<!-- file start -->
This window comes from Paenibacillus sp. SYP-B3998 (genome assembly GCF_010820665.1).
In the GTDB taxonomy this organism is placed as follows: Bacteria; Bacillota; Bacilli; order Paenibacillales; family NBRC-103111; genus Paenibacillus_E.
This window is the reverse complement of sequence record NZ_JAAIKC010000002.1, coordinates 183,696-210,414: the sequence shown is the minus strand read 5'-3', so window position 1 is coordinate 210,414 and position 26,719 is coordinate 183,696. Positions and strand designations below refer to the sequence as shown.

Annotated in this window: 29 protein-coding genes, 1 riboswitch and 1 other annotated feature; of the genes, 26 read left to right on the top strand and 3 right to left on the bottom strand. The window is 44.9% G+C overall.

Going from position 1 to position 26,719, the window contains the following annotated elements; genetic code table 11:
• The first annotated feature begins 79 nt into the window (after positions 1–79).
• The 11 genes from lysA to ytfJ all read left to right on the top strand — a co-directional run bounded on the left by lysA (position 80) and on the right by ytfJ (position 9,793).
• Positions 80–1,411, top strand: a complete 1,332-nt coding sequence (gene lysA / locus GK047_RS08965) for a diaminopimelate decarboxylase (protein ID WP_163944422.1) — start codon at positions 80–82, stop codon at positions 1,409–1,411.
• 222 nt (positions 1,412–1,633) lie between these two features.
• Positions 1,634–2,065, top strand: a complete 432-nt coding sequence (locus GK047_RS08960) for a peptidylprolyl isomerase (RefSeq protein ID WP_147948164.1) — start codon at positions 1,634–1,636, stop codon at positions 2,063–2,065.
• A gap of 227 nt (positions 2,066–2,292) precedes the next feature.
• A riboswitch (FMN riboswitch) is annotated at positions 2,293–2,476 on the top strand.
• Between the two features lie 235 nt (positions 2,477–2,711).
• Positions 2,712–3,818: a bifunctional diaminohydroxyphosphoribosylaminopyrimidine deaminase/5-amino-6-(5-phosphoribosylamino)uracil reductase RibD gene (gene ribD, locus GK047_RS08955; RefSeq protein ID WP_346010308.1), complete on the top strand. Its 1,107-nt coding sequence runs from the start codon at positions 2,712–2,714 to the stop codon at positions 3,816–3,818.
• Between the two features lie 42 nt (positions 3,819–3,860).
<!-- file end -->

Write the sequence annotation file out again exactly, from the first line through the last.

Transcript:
This window comes from Paenibacillus sp. SYP-B3998 (genome assembly GCF_010820665.1).
In the GTDB taxonomy this organism is placed as follows: Bacteria; Bacillota; Bacilli; order Paenibacillales; family NBRC-103111; genus Paenibacillus_E.
This window is the reverse complement of sequence record NZ_JAAIKC010000002.1, coordinates 183,696-210,414: the sequence shown is the minus strand read 5'-3', so window position 1 is coordinate 210,414 and position 26,719 is coordinate 183,696. Positions and strand designations below refer to the sequence as shown.

Annotated in this window: 29 protein-coding genes, 1 riboswitch and 1 other annotated feature; of the genes, 26 read left to right on the top strand and 3 right to left on the bottom strand. The window is 44.9% G+C overall.

Going from position 1 to position 26,719, the window contains the following annotated elements; genetic code table 11:
• The first annotated feature begins 79 nt into the window (after positions 1–79).
• The 11 genes from lysA to ytfJ all read left to right on the top strand — a co-directional run bounded on the left by lysA (position 80) and on the right by ytfJ (position 9,793).
• Positions 80–1,411, top strand: a complete 1,332-nt coding sequence (gene lysA / locus GK047_RS08965) for a diaminopimelate decarboxylase (protein ID WP_163944422.1) — start codon at positions 80–82, stop codon at positions 1,409–1,411.
• 222 nt (positions 1,412–1,633) lie between these two features.
• Positions 1,634–2,065, top strand: a complete 432-nt coding sequence (locus GK047_RS08960) for a peptidylprolyl isomerase (RefSeq protein ID WP_147948164.1) — start codon at positions 1,634–1,636, stop codon at positions 2,063–2,065.
• A gap of 227 nt (positions 2,066–2,292) precedes the next feature.
• A riboswitch (FMN riboswitch) is annotated at positions 2,293–2,476 on the top strand.
• Between the two features lie 235 nt (positions 2,477–2,711).
• Positions 2,712–3,818: a bifunctional diaminohydroxyphosphoribosylaminopyrimidine deaminase/5-amino-6-(5-phosphoribosylamino)uracil reductase RibD gene (gene ribD, locus GK047_RS08955; RefSeq protein ID WP_346010308.1), complete on the top strand. Its 1,107-nt coding sequence runs from the start codon at positions 2,712–2,714 to the stop codon at positions 3,816–3,818.
• Between the two features lie 42 nt (positions 3,819–3,860).